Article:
There is no amount of pre-tour explanations that could prepare one for the sights inside the museum. The first shock was the pre-tour documentary of the museum. This takes place just at the entrance of the museum. About 25 persons or less sit for a video introduction to the Rwandan civil war. The documentary holds back nothing. It captures real life killings and how bodies are casually disposed of without qualm. It is touching and one was forced to put one’s emotions in check. However, not everybody could do that. Mid way into the documentary, a person in front let out a shrill shout of anguish, she could not hold back any more. Obviously the attendants were used to such show of emotions; they quickly went to her and gently led her out. This was to be a common sight throughout the tour of the museum; many, most especially those who lost loved ones, could not deal with the sight.
From the pre-tour video, the next activity was laying of wreath at the mass burial site. It is another section of the museum. The tour guide explained: “As I said more 250,000 persons are buried here. As you may understand, there is a shortage of names. The reason is that some families were completely wiped out during the genocide and there was no one who survived to give a kind of identification. But there is a current research that is going to go through 30 districts around the country. It has already gone through 17 districts and it has shown that 7800 families are completely wiped out and those families are more than 34,000 people. The last part of the burial ground contains mass graves where in total we have mass graves and each grave is six to eight metres deep and inside we have wooden coffins where the bodies of the victims are placed before burial.
“We can now proceed by touching the wreath, after that we would observe a minute silence in honour of the victims. The number of victims buried here is 250,000. You would understand that there is a shortage of names. Some of the victims and some families were completely wiped out. There was no one who survived to identify them. But there is a current research which will go through 30 districts round the country and it has already gone through 17 districts. It has shown that 7,800 families are completely wiped out and those families were made up of more than 35,000 people. The last part of the burial ground is made up of the mass graves, in total we have 40 mass graves and each grave is six to eight metres deep. Inside we have wooden coffins were victims are buried.
In terms of names, we all bear same names. There are no names for the Tutsis or Hutus. We all share the same names. The culture is the same and the same tradition.
We have the wall of names for people who were unburied. Even up till this time, we have names of people who were not found. The wall of names has 150 names. Many people are still out there; they were not buried after the genocide. Recently we found about 300 bodies from March till today, all within Kigali area. They were simply thrown somewhere and they will be buried with dignity.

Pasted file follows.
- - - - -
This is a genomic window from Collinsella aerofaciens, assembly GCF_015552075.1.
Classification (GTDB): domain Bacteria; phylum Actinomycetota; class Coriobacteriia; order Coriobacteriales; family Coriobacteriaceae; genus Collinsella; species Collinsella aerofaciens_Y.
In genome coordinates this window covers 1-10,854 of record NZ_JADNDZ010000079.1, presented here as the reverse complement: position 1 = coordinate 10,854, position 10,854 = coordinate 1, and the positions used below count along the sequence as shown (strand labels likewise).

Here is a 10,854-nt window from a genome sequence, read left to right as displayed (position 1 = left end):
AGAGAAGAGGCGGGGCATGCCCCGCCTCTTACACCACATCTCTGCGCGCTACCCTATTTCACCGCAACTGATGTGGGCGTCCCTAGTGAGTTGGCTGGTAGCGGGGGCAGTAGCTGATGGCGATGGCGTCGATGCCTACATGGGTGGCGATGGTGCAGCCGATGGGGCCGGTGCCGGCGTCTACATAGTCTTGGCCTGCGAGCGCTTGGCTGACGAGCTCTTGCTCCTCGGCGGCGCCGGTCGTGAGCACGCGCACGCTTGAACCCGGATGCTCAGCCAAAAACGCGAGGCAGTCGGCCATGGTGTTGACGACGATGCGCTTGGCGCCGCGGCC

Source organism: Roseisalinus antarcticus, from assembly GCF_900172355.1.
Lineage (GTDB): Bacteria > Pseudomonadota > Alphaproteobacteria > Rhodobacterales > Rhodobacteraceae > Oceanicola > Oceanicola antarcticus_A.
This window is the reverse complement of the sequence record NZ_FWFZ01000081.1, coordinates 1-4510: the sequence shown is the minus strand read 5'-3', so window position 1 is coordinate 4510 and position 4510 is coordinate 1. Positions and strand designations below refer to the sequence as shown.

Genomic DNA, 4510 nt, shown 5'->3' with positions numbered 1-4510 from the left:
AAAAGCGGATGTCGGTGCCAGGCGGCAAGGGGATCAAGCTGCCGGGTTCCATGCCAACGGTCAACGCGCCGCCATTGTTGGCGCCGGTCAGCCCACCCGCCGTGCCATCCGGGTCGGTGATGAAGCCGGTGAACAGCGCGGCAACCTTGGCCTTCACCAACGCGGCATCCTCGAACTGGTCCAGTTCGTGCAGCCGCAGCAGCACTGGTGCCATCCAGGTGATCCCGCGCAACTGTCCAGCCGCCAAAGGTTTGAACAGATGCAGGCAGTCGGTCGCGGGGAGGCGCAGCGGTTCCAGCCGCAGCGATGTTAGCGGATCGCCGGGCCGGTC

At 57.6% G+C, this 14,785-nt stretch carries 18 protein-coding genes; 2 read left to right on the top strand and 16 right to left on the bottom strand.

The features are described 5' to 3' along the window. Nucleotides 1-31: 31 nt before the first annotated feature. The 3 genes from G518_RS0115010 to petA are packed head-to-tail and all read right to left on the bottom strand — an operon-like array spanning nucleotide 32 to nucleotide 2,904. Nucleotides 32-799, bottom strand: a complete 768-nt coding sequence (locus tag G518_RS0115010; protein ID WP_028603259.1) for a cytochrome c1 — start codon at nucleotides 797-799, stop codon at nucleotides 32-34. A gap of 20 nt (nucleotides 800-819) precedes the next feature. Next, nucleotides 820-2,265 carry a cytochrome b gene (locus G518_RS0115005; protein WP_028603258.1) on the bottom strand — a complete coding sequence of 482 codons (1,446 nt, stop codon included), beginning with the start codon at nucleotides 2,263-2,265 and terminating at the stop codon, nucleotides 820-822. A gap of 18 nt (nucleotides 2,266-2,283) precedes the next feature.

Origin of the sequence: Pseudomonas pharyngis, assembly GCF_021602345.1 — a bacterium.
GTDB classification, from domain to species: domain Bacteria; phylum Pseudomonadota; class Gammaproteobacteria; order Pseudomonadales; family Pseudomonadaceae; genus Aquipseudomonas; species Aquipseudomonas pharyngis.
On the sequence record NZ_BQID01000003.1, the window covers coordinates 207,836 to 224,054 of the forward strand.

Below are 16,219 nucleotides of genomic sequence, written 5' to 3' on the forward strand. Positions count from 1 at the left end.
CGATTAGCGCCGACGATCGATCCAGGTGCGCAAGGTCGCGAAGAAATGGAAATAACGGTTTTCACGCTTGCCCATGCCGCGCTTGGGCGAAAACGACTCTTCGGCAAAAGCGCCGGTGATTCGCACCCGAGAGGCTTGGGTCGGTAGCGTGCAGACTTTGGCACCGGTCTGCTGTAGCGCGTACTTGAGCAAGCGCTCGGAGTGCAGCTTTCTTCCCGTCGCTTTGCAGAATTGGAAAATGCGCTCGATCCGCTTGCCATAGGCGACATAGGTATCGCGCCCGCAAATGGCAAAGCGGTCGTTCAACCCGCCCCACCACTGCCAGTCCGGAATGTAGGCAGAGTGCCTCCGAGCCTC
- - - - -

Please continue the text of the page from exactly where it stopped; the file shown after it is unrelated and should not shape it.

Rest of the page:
In Rwanda we have 233 genocide memorials. In every district we have more than six. Every time a person is found, he or she would be buried around the area the person was found.”
At the mass burial site, the different graves that contain bodies of the genocide victims, retrieved and reburied there are neatly arranged in a row. They graves are covered with plain slap stone. The rows of graves stretched to over 50 metres. The remembrance formality was completed and then the tour group headed into the museum edifice.
Touring the museum proper is like a trip through horror chambers: huge piles of dirty blood soaked clothes retrieved from the killing fields, piles of human bones neatly arranged in rows. There are also gory pictures of deadly Hutu militia gangs as the roam Rwanda in search of their fellow countrymen to murder whose only crime being Tutsi. Even the weapons of death used for the slaughter were not left out. They were equally on display.
Probably the most heart breaking during the tour is the section with thousands of pictures of the genocide victims. It is easier to deal with numbers of deaths. That is a little abstract. It becomes even more difficult when has to see individuals, different personalities that lost of their lives as a result of the mindless killings. Within that section are pictures of children from less than a year to about 12 years who had dreams and ambitions of what they wanted to make of their lives were cut short.
To bring a closure after the tour of the ‘Horror Chamber’, there is equally a video of the process of reconciliation currently going on in the country. There are documentaries of victims or survivors who had lost their families and loved ones coming face to face with their killers or those that instigated the killings. While the pains remained, there was an effort to look towards the future by focusing more on forgiveness. There were stories of two women, a widowed victim and the family that instigated the killing having reconciliatory discussions, some kind of restitution and forgiveness and desire to move ahead.
At the end of the tour of the museum, some of the takeaways are first, the horror of war and need not to resort to it as an option. Secondly, it is difficult to predict the dimension a conflict could take; once ignited, they take lives of their own.
In all we see a country that refused to shy away from its gory past but rather decided to face it squarely to make amend and say to itself ‘never shall we travel this evil part again.’
For those in with question or way of purging themselves of the subdued pains of the conflict, going to the genocide museum in Kigali has a way of bringing the pain afresh, but it helps them cry, shout, kick and let go of the pains. They leave with less burden that they came with.